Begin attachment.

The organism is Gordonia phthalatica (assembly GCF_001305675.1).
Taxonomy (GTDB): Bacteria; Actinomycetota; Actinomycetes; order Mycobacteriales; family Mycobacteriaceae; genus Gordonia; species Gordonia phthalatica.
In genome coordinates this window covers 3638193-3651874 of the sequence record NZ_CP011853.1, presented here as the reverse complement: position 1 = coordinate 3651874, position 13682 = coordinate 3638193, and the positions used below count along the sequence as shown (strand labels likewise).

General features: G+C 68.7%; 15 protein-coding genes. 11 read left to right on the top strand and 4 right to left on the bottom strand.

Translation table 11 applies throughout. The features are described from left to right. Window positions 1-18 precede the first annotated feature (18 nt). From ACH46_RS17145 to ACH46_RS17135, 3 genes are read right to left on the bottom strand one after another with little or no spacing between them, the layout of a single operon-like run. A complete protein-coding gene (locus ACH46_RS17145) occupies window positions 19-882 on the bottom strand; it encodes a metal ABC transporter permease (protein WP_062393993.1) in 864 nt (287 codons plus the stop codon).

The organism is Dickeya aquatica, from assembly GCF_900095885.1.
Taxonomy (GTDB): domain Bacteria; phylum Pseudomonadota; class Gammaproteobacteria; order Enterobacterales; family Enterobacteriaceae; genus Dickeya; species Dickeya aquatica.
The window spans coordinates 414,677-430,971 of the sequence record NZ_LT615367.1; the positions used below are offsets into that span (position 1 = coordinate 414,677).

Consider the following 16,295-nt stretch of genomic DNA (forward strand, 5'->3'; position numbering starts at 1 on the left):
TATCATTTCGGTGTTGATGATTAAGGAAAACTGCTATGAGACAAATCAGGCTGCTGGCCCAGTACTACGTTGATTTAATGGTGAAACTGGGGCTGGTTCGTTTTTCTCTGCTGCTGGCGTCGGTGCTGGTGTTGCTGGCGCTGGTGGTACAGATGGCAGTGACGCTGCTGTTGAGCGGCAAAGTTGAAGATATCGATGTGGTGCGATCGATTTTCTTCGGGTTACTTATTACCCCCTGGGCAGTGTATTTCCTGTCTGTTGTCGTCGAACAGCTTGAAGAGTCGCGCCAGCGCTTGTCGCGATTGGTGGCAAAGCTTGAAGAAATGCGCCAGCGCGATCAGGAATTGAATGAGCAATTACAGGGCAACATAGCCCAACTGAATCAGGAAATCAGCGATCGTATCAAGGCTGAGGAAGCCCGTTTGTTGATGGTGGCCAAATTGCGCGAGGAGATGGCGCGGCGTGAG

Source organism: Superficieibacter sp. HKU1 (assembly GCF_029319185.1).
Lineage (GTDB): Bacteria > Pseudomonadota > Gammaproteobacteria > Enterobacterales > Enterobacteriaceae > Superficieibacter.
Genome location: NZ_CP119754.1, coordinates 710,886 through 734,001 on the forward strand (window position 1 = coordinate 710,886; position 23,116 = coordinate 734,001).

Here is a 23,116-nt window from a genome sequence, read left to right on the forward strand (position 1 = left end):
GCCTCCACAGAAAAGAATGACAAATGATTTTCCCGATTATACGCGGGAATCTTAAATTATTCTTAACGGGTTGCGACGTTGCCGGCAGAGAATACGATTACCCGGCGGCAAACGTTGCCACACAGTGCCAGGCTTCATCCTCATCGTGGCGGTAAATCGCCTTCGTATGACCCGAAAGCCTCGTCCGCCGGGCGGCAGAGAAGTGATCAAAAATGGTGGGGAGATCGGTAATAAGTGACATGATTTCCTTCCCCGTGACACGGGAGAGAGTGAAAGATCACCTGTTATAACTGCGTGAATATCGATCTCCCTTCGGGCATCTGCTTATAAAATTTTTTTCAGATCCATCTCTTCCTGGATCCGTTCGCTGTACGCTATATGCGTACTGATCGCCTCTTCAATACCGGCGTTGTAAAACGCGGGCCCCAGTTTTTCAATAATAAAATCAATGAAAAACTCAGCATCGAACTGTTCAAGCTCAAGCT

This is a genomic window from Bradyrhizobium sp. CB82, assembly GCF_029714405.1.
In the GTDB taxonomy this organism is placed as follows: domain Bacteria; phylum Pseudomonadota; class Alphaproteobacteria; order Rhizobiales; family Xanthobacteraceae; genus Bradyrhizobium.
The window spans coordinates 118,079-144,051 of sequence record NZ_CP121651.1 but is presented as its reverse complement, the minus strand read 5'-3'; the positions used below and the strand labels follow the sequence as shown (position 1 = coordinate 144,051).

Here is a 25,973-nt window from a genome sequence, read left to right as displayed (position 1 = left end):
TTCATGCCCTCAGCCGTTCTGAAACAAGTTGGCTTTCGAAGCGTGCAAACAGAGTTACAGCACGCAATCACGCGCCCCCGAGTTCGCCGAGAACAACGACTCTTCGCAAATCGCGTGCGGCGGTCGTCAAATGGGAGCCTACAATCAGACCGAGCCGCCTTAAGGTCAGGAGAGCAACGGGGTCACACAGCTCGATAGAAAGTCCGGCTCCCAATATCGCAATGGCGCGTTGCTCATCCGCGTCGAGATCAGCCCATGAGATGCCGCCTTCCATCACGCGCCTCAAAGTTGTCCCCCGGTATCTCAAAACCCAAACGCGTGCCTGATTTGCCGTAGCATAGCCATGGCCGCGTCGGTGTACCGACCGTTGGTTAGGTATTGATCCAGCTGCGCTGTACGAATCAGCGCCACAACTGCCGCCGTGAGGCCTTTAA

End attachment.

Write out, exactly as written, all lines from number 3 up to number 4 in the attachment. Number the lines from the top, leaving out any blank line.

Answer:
In genome coordinates this window covers 3638193-3651874 of the sequence record NZ_CP011853.1, presented here as the reverse complement: position 1 = coordinate 3651874, position 13682 = coordinate 3638193, and the positions used below count along the sequence as shown (strand labels likewise).

General features: G+C 68.7%; 15 protein-coding genes. 11 read left to right on the top strand and 4 right to left on the bottom strand.